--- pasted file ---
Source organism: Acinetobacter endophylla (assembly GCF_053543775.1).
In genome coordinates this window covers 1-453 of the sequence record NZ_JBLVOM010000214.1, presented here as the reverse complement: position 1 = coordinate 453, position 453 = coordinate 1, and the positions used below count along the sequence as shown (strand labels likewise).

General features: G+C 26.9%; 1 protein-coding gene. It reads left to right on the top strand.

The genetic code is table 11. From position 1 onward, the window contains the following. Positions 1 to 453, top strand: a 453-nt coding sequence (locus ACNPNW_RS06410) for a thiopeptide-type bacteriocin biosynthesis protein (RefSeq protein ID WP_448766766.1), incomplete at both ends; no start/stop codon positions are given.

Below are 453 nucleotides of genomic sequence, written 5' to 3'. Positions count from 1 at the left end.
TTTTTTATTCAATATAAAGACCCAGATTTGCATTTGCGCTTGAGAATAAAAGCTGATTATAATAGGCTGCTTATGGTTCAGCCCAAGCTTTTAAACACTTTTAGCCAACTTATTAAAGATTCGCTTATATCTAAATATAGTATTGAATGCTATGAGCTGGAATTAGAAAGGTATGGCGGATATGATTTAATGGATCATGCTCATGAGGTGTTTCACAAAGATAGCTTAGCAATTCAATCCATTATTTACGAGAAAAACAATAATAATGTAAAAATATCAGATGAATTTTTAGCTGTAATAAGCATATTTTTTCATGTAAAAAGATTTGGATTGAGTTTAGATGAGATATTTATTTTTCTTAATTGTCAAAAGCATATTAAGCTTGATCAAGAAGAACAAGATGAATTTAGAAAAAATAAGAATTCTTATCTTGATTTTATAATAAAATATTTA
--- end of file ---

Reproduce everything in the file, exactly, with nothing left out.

Source organism: Acinetobacter endophylla (assembly GCF_053543775.1).
In genome coordinates this window covers 1-453 of the sequence record NZ_JBLVOM010000214.1, presented here as the reverse complement: position 1 = coordinate 453, position 453 = coordinate 1, and the positions used below count along the sequence as shown (strand labels likewise).

General features: G+C 26.9%; 1 protein-coding gene. It reads left to right on the top strand.

The genetic code is table 11. From position 1 onward, the window contains the following. Positions 1 to 453, top strand: a 453-nt coding sequence (locus ACNPNW_RS06410) for a thiopeptide-type bacteriocin biosynthesis protein (RefSeq protein ID WP_448766766.1), incomplete at both ends; no start/stop codon positions are given.

Below are 453 nucleotides of genomic sequence, written 5' to 3'. Positions count from 1 at the left end.
TTTTTTATTCAATATAAAGACCCAGATTTGCATTTGCGCTTGAGAATAAAAGCTGATTATAATAGGCTGCTTATGGTTCAGCCCAAGCTTTTAAACACTTTTAGCCAACTTATTAAAGATTCGCTTATATCTAAATATAGTATTGAATGCTATGAGCTGGAATTAGAAAGGTATGGCGGATATGATTTAATGGATCATGCTCATGAGGTGTTTCACAAAGATAGCTTAGCAATTCAATCCATTATTTACGAGAAAAACAATAATAATGTAAAAATATCAGATGAATTTTTAGCTGTAATAAGCATATTTTTTCATGTAAAAAGATTTGGATTGAGTTTAGATGAGATATTTATTTTTCTTAATTGTCAAAAGCATATTAAGCTTGATCAAGAAGAACAAGATGAATTTAGAAAAAATAAGAATTCTTATCTTGATTTTATAATAAAATATTTA